"Meet our Blades of Steel!" (pictures)

6/14: A quick hike Thursday afternoon to inspect the work we had done the previous weekend revealed a now easy to follow, mostly dried out trail! We made quick progress to the summit of Phoebes Nable then decided to head down the North end to Burrows Farm trail to check on the field. We had to stop at the point where the woods road enters the field where we had built a rock wall across to discourage ATV's from getting through and messing up the trail. Someone (whom had left tire marks in the grass) had removed half of the wall and threw the rocks into the woods and down the hill! Aggravated but determined as always to repair what was "damaged" we quickly and easily re-built it. With Scott throwing the stones up to the road and me throwing them back into a wall. Then, just for good measure, we added a few more larger rocks.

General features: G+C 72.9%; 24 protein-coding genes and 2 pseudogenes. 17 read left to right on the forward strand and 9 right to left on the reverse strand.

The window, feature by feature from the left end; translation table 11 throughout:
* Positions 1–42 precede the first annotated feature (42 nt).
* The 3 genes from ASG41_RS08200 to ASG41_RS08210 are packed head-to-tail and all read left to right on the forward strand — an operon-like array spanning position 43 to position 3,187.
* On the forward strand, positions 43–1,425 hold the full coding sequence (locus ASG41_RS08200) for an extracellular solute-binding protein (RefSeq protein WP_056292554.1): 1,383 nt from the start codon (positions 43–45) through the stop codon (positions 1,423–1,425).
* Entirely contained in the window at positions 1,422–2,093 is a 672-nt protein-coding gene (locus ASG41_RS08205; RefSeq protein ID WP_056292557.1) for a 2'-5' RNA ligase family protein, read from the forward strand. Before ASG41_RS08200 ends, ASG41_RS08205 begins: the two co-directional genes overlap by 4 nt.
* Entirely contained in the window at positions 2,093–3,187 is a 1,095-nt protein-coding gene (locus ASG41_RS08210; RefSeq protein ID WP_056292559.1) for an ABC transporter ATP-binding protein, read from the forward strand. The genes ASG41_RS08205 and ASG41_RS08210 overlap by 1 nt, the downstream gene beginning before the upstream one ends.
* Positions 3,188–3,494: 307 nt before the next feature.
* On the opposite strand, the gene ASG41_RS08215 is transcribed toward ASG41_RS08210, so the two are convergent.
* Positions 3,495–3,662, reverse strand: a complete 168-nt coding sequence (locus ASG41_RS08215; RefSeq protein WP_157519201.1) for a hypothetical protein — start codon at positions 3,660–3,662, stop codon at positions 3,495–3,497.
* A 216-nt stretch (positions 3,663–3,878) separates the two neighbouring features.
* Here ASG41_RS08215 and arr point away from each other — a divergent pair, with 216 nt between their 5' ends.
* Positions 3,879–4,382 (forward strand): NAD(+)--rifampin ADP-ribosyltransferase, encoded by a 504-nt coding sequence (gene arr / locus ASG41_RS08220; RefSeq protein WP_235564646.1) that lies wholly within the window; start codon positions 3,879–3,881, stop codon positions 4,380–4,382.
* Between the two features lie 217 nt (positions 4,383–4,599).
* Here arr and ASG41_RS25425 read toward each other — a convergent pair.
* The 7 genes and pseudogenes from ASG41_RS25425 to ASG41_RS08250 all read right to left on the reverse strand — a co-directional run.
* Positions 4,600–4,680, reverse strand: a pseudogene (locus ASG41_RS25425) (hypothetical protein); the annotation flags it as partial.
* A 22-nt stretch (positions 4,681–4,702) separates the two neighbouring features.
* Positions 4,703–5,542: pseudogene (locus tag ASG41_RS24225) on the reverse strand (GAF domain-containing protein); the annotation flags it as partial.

That done we were able to finish what was just supposed to be a quick hike! The Field had become even more overgrown with sumac from all the rain we had been having. I was sure to remind the SPNHF staff of the dire need to mow and they are working on getting it arranged. We also noted that the Burrows Cemetery would need cutting and mowing again so we planned on getting to that sometime soon. The field was also coming alive with it's summer array of wild strawberries, daisies, birds-foot trefoil, orange hawkweed and an array of clover and honeysuckle which a hummingbird moth was enjoying!